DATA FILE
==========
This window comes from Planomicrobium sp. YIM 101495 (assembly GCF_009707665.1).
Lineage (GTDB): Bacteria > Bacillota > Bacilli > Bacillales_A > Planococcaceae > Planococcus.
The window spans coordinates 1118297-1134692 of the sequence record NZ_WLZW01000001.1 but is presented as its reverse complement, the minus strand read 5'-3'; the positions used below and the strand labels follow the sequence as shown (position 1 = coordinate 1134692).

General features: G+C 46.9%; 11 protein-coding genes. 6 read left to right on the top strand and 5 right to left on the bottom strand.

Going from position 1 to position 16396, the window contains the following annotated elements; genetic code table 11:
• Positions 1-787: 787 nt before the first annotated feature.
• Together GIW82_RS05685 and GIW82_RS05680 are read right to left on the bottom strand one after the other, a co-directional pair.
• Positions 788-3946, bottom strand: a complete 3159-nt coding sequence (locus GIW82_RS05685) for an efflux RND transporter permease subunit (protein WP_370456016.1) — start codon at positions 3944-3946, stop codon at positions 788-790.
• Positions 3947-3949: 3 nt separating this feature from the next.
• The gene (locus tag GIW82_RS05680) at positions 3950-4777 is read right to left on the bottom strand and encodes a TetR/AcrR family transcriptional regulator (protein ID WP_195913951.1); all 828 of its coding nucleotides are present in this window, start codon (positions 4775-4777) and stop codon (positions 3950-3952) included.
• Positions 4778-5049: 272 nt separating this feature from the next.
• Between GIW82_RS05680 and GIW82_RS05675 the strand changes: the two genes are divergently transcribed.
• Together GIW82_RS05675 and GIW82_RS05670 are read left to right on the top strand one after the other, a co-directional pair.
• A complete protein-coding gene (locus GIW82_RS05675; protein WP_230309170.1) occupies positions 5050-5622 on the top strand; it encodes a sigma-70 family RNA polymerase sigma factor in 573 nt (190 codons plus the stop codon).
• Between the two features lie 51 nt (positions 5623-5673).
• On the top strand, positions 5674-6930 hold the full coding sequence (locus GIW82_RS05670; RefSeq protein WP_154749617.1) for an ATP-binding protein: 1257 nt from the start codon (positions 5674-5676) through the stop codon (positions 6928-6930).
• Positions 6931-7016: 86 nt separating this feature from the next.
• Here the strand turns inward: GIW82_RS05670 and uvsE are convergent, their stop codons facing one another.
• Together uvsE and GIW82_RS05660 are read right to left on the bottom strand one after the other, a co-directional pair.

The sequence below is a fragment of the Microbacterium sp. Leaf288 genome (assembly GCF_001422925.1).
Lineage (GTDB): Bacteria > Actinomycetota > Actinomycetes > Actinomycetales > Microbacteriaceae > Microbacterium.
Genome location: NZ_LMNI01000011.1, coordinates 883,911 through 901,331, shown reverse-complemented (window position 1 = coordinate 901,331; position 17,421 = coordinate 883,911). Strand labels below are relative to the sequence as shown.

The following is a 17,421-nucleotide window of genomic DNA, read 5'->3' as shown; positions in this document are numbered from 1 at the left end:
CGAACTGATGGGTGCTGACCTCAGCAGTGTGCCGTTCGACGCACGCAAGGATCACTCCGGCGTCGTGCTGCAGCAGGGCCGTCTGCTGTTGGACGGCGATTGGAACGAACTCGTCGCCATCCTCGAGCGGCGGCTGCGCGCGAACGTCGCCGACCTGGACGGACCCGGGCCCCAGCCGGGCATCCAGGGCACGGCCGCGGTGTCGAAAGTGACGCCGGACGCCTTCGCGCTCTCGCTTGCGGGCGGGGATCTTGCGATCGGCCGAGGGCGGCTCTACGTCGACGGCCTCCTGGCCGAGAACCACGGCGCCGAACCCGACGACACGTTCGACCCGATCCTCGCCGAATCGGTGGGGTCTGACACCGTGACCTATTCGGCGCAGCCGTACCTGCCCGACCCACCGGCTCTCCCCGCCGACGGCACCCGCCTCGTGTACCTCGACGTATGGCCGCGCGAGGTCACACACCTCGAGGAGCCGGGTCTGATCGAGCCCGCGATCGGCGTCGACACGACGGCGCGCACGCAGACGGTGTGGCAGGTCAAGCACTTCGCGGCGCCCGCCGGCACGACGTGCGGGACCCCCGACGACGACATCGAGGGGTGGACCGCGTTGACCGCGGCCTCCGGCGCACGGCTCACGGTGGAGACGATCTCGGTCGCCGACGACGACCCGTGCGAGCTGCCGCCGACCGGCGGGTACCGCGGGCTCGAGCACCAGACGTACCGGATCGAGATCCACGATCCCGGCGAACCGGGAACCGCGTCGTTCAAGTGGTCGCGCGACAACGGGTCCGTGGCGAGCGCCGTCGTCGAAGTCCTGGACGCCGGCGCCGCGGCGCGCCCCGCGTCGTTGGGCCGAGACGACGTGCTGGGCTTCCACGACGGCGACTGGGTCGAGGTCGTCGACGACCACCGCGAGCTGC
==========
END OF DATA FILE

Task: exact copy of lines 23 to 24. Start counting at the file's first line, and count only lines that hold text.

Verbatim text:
The following is a 17,421-nucleotide window of genomic DNA, read 5'->3' as shown; positions in this document are numbered from 1 at the left end:
CGAACTGATGGGTGCTGACCTCAGCAGTGTGCCGTTCGACGCACGCAAGGATCACTCCGGCGTCGTGCTGCAGCAGGGCCGTCTGCTGTTGGACGGCGATTGGAACGAACTCGTCGCCATCCTCGAGCGGCGGCTGCGCGCGAACGTCGCCGACCTGGACGGACCCGGGCCCCAGCCGGGCATCCAGGGCACGGCCGCGGTGTCGAAAGTGACGCCGGACGCCTTCGCGCTCTCGCTTGCGGGCGGGGATCTTGCGATCGGCCGAGGGCGGCTCTACGTCGACGGCCTCCTGGCCGAGAACCACGGCGCCGAACCCGACGACACGTTCGACCCGATCCTCGCCGAATCGGTGGGGTCTGACACCGTGACCTATTCGGCGCAGCCGTACCTGCCCGACCCACCGGCTCTCCCCGCCGACGGCACCCGCCTCGTGTACCTCGACGTATGGCCGCGCGAGGTCACACACCTCGAGGAGCCGGGTCTGATCGAGCCCGCGATCGGCGTCGACACGACGGCGCGCACGCAGACGGTGTGGCAGGTCAAGCACTTCGCGGCGCCCGCCGGCACGACGTGCGGGACCCCCGACGACGACATCGAGGGGTGGACCGCGTTGACCGCGGCCTCCGGCGCACGGCTCACGGTGGAGACGATCTCGGTCGCCGACGACGACCCGTGCGAGCTGCCGCCGACCGGCGGGTACCGCGGGCTCGAGCACCAGACGTACCGGATCGAGATCCACGATCCCGGCGAACCGGGAACCGCGTCGTTCAAGTGGTCGCGCGACAACGGGTCCGTGGCGAGCGCCGTCGTCGAAGTCCTGGACGCCGGCGCCGCGGCGCGCCCCGCGTCGTTGGGCCGAGACGACGTGCTGGGCTTCCACGACGGCGACTGGGTCGAGGTCGTCGACGACCACCGCGAGCTGC